Everyone has the occasional stressful day at the office. But for some people work-related stress is a chronic problem. According to the American Psychological Association, 65% of Americans named work as their top source of stress. And 76% of people Monster surveyed said they experienced “really bad” Sunday night blues about the upcoming work week.
But work-related anxiety does more than just put a damper on your weekend. By simply assuming stress is a normal part of your work routine, you could be missing your body’s attempts to warn you that the pressure is too much. If you’re experiencing any of the following symptoms, they might be due to work stress.
1. Frequent headaches
Frequent headaches are one of the biggest physical signs of stress, according to The American Institute of Stress. Over-the-counter pain relievers might help to relieve the occasional work-related tension headache, according to Cleveland Clinic. But if your headaches are chronic, you might need to explore stress-management techniques, counseling, or even anti-anxiety medication or antidepressants.
Migraine headaches that happen over the weekend could also be a sign that the pressure at work is too much. A sudden decrease in stress levels might trigger these severe headaches, reported Prevention. Maintaining a consistent eating and sleeping schedule could reduce the chances you’ll experience a weekend migraine.
Next: Jaw pain
2. Jaw pain
If you’re stressed, you might be clenching your jaw or grinding your teeth at night and not even realize it. Jaw pain, earaches, and headaches are all signs of bruxism, which might be caused by day-to-day stress. Practicing stress-relieving techniques, such as meditation, might help to minimize teeth clenching and grinding, as can consciously trying to relax your face during the day. If you grind your teeth at night, your dentist might tell you to wear a mouth guard to prevent damage to your teeth.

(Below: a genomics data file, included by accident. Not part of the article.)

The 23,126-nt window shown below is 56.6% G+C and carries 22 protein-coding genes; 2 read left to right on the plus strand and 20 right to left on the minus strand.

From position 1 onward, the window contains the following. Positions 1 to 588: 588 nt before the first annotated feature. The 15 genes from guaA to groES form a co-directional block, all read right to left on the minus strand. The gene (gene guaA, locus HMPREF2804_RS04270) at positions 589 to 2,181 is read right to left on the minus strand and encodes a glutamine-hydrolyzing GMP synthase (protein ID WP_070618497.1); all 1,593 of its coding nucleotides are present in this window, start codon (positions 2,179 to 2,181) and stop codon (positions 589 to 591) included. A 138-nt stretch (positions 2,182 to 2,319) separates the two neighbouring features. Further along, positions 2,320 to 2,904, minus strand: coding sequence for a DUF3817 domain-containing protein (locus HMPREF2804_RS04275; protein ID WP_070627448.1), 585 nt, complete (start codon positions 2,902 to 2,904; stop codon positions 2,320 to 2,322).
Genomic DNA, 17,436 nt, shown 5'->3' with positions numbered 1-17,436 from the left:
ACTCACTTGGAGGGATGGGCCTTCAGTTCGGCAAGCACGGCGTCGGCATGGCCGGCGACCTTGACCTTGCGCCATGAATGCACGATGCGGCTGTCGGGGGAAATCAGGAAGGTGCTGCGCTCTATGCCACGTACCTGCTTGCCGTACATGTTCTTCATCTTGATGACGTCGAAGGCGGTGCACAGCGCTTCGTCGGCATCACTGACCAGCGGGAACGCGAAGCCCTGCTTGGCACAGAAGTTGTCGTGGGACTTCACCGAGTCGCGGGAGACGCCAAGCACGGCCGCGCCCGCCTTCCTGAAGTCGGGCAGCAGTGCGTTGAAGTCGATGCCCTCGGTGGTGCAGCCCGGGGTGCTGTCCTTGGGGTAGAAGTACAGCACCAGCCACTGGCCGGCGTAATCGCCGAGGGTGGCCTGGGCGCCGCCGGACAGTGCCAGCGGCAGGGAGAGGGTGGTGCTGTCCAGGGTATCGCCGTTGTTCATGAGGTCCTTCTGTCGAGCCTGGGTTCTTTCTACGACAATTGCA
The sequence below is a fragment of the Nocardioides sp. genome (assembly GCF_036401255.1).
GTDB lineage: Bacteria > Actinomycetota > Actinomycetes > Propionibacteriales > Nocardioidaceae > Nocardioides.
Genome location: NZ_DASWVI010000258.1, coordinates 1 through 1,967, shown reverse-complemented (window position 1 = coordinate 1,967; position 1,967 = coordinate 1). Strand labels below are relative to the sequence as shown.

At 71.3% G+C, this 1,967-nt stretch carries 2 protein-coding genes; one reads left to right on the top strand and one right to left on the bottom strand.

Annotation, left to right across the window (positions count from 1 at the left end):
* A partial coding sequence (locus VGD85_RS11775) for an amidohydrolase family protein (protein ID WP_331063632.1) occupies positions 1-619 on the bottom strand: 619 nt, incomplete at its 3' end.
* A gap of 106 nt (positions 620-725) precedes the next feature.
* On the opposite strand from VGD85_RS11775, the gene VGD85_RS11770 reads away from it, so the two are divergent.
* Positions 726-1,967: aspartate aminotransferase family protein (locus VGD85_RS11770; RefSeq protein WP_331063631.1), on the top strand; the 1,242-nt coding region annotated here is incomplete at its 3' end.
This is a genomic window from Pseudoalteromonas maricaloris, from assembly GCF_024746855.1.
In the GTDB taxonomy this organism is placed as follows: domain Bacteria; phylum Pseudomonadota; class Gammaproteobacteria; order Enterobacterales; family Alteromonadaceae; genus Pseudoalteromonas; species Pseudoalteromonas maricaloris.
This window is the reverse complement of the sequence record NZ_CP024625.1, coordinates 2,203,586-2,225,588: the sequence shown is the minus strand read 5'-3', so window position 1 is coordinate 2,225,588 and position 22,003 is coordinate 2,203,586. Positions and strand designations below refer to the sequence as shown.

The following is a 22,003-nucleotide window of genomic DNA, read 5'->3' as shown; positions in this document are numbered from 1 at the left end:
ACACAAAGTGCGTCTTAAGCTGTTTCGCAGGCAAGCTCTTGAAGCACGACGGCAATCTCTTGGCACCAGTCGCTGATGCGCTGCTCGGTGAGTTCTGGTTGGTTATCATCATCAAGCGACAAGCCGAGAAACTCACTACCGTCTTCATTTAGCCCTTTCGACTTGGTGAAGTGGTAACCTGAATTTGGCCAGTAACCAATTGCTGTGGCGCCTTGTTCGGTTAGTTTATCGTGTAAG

Next: Upset stomach
3. Upset stomach
A stressful situation at work could be the reason behind your stomachache or other gastrointestinal troubles, such as constipation. That’s because “the brain and the digestive tract share many of the same nerve connections,” Douglas A. Drossman, a gastroenterologist and psychiatrist and co-director of the University of North Carolina Center for Functional GI and Motility Disorders, told Eating Well.
Altering your diet can help minimize stress-related tummy trouble. High-fiber foods, such as oatmeal, can help regulate digestion, while fatty fish, such as salmon and sardines, can reduce inflammation that exacerbates your stomach problems. Sugar, caffeine, alcohol, and junk food can all make your stress worse, according to the Stress Management Society.
Next: Skin problems
4. Breakouts and other skin problems
If your skin suddenly looks like you’re back in high school, tough times at work could be the cause. Your body’s chemical response to stress can increase breakouts because your body is producing more cortisol, which can lead to oily skin and acne flare-ups, according to WebMD. If you have dry skin, eczema, psoriasis, rosacea, or other skin problems, stress can also exacerbate those conditions.
Also, if you’re too focused on work-related troubles, you might forget to wash your face, not get enough sleep, or eat poorly — all of which can make skin problems worse. Sticking to your regular skin care regimen can help reduce breakouts, as can getting enough sleep, exercising, and drinking plenty of water.